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Content is Queen

Move over King, we’re here to talk content. After you’ve defined and refined your logo and wordmark, it’s time to think about your imagery, a pivotal piece of the puzzle there to make your brand come alive and provide an aspirational view of the story you’re trying to tell. Let’s break down the process.

Review Concept, Create Budget & Prop List


When we shoot photos, we really want to capture the essence of a property or brand. For still life, we love to style the images with props to help bring our vision to life. If we were to use one of our clients as an example, the brand at Stones Gambling hall is Gold Rush Era Saloon. A branded shoot for them might include detail shots of players hands with cards. For the scene, I’d purchase vintage cards and authentic poker chips. Maybe there’s a cash out slip tucked in the corner of the frame that looks like ephemera from the time period. There would be a glass of whiskey neat on a worn wood table with a burning cigar. The lighting would look a little dark and moody.  

When we shoot lifestyle images for hotels, I love to have a few detail shots of the rooms looking slightly lived in. I try to think about our target audience. What would their suitcase look like? What kind of book would they bring on vacation? What would they put on the bathroom vanity or nightstand? What kind of beverage would they buy? Are they more of a coffee drinker or a night cap kind of guest? I think having brand-specific props helps them look more boutique and not as sterile. 

We’ve worked with budgets of all sizes. Talking numbers up front helps us plan and makes sure we don’t overspend when it comes to the photographer, models, team schedules, and physical props we’ll rent or purchase. 

Scout Locations


I think it’s important to know your location and any challenges that might exist with your space prior to the shoot. If it’s a place we’ve never shot before, we like to walk the space with the photographer at the time of day we would be scheduled to shoot. That way we know any lighting challenges ahead of time. It’s important for the space to look as clean and ready as possible. We’ll schedule maintenance or plan for repairs with the property manager about a month prior to the shoot. This helps save time in post editing and avoids the hassle of having to switch scenes or locations last minute.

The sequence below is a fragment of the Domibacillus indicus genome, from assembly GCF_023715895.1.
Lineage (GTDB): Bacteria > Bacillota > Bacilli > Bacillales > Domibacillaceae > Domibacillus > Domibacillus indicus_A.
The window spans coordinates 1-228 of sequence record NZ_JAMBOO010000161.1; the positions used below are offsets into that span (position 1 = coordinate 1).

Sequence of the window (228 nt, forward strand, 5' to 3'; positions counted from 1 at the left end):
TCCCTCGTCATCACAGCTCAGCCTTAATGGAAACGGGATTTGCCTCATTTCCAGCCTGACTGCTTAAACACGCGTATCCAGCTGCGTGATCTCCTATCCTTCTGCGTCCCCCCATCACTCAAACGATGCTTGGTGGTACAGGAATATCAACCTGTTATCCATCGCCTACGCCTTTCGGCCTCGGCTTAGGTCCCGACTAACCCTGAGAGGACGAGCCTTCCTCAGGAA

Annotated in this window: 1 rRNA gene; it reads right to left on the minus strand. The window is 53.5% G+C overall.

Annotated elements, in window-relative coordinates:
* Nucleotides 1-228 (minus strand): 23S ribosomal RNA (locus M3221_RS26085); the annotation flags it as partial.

Create a Shot List


Once we have our concept and locations nailed down, we’ll start to create a shot list. This will help us plan our timeline, number of models needed and prop list. We’ll try to think about where the images will be used. It’s good to be extra detailed in this step because often times we’ll need the images for a specific campaign or purpose. If we know we’ll need to lay type over a photo, then we’ll plan ahead to have some kind of solid color or less busy background around the product or model. 

Create Mood Boards & Wardrobe Notes


Next I’ll gather inspiration images of poses and scenes we’d like to mimic. Having these on hand can be super helpful for the photographer and models. It lets them know what you’re trying to achieve and can act as a good reference guide if the team gets stumped on the posing or a scene day of. Typically, I’ll search the web or pinterest and then collage them into a pdf document. I’ll try to find inspiration for the wardrobe, the color scheme, overall vibe, lighting and posing. Depending on the budget, we’ll send wardrobe notes to either the stylist or models. We try to be super detailed in what we’re looking for and review selections prior. The wrong outfit or styling can have the potential to ruin a shoot so it’s worth it to get all the small details dialed in. 

We Live & Die By the Schedule


We detail our scenes and timeline down to the 10 minutes. This allows for the day to move smoothly and keeps the crew on schedule. Having a strict timeline allows us to accomplish our full shot list. We account for travel time between locations, meals and changing breaks. At first it starts as rough timing and gets more detailed as things get solidified. Once we hire a photographer and models, we’ll create call sheets so the key members know what time they need to arrive, what time we’ll start shooting and which scenes will happen when. It’s good to list the sunrise/sunset times and update the weather forecast about 3 days out. That way we know if we’ll need to plan more time or reschedule for inclement weather. 

Source Photographer, Models, Hair & Makeup


Once we have our moodboards and shot list put together we can start to reach out to photographers and models. If it’s a smaller budget for models, we will try to work with friends, family or connections of the client. If the budget is a little higher, we’ll work with a photographer or agency to hire professionals. I think it’s really important to choose a photographer that has images in their portfolio that are similar to the look we’re trying to achieve. Same goes for models, we strive for diversity and look for subjects that will help tell our brand story. We’ve loved working with Haley Hohengarten and Gianna Dorsey, whose work is featured in this blog entry.

Showtime


Before each scene, I’ll provide direction to the photographer and models. Throughout the shots, I’ll help pose or position the models and make changes as needed. Our producer and team is onsite and ready to provide support or spring into action if needed. We come prepped with snacks and are all experts in holding the light reflector. As we’re shooting, we’ll review images with the photographer before we move on to the next scene. This lets us know if we need more time for reshoots or if we nailed it.